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Nightsounds' Favorite Albums Of 2016

Record store
Todd Gehman (flickr.com/pugetive)

I think there were less blockbusters and outright bowl-you-over releases in 2016, so in lieu of longer album reviews, more brief synopses of albums and highlighting some great songs we shared during the year....in no particular order.

Andy Shauf - “The Party”                     

Anyone listening to Nightsounds this year knows I played the living daylights out of Andy Shauf's “The Party”. Oddball, semi-hallucinatory, percolating oddball pop. Shauf took up and is possessed by the clarinet. There's a  David Lynchian quality – pastoral calm with a dash of menace lurking beneath the surface. “The Magician” stutters forward, unsteady with the refrain “Just a shaking hand, without a concrete plan.”  “Early to the Party” is a journal of exactly that awkward circumstance.  Did I mention mournful, layered clarinets?

Sarah Jarosz - “Undercurrent”                     

Sometimes stark, an always riveting collection of modern dark Gothic folk songs is harrowing and  rich.  This is a more guitar-centered album, though her lonesome baritone mandolin still holds court. Breakout tales such as “House of Mercy” or “Still Life”  lay bare her soul in what are irretrievable relationships This is often relentless loneliness and melancholy, but elegiac and lovely with stellar instrumental backing and her increasingly mature voice.

Sturgill Simpson - “A Sailor's Guide to Earth”        

Simpson continues to achieve a totally unique sound from folk-psychedelia to rootsy balladry.  He still unearths country music tropes and expands the palette to create individual short stories from sometimes confounding to the often alluring.  Echoing, bludgeoning, twangy fun. The highlights are  “The Breaker's Roar”, “Call to Arms” and “Brace for Impact (Live a Little)”.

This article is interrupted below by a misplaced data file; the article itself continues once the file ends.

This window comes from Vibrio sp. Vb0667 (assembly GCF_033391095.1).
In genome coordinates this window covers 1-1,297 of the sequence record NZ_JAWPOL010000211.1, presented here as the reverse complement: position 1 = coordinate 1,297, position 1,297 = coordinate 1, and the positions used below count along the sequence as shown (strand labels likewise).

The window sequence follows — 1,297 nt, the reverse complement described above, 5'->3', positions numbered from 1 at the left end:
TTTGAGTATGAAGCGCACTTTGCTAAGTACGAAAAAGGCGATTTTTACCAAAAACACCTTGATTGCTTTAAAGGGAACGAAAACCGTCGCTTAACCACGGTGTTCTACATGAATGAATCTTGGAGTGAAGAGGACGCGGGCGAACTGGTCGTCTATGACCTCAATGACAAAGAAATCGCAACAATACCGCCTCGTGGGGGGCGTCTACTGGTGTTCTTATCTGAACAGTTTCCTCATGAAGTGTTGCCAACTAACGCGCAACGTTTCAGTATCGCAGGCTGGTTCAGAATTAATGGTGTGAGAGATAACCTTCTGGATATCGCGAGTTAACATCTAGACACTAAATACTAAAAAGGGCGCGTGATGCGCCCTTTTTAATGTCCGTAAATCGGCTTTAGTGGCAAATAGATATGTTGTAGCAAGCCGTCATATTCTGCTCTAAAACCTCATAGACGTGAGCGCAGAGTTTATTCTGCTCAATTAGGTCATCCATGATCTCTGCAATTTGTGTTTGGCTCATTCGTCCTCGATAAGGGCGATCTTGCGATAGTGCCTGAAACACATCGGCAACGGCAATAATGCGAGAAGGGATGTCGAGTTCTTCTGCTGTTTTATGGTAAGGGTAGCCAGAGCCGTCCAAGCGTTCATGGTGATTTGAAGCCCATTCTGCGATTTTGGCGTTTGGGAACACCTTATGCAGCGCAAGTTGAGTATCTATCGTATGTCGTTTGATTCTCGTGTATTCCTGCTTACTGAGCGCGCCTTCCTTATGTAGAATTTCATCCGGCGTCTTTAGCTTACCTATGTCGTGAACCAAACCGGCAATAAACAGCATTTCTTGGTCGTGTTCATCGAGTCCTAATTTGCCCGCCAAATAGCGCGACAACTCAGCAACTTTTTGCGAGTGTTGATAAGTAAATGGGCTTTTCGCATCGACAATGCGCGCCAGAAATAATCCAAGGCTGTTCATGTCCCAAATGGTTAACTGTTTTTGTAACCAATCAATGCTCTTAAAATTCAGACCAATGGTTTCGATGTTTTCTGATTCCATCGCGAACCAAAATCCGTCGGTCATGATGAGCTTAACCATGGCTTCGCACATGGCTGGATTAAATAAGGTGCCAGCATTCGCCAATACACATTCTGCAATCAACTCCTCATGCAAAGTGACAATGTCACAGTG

The Deep Hollow - “The Deep Hollow”                                           

Much credit to the Springfield trio,  who have crafted a reserved folk palette, rich in three-part harmonies as satisfying and sophisticated as national touring acts. The three harmonize as if they are  siblings – bright, crisp balanced – sometimes aching country-folk splendor.  The Hollow's songs are not earth shaking and are a sometimes a bit withdrawn and static, but they chronicle life's heartbreaks and incremental exultations. Great beginning for these three stalwarts of the Springfield music scene.  Live they are even better.           

Michael Kiwanuka   - “Love & Hate”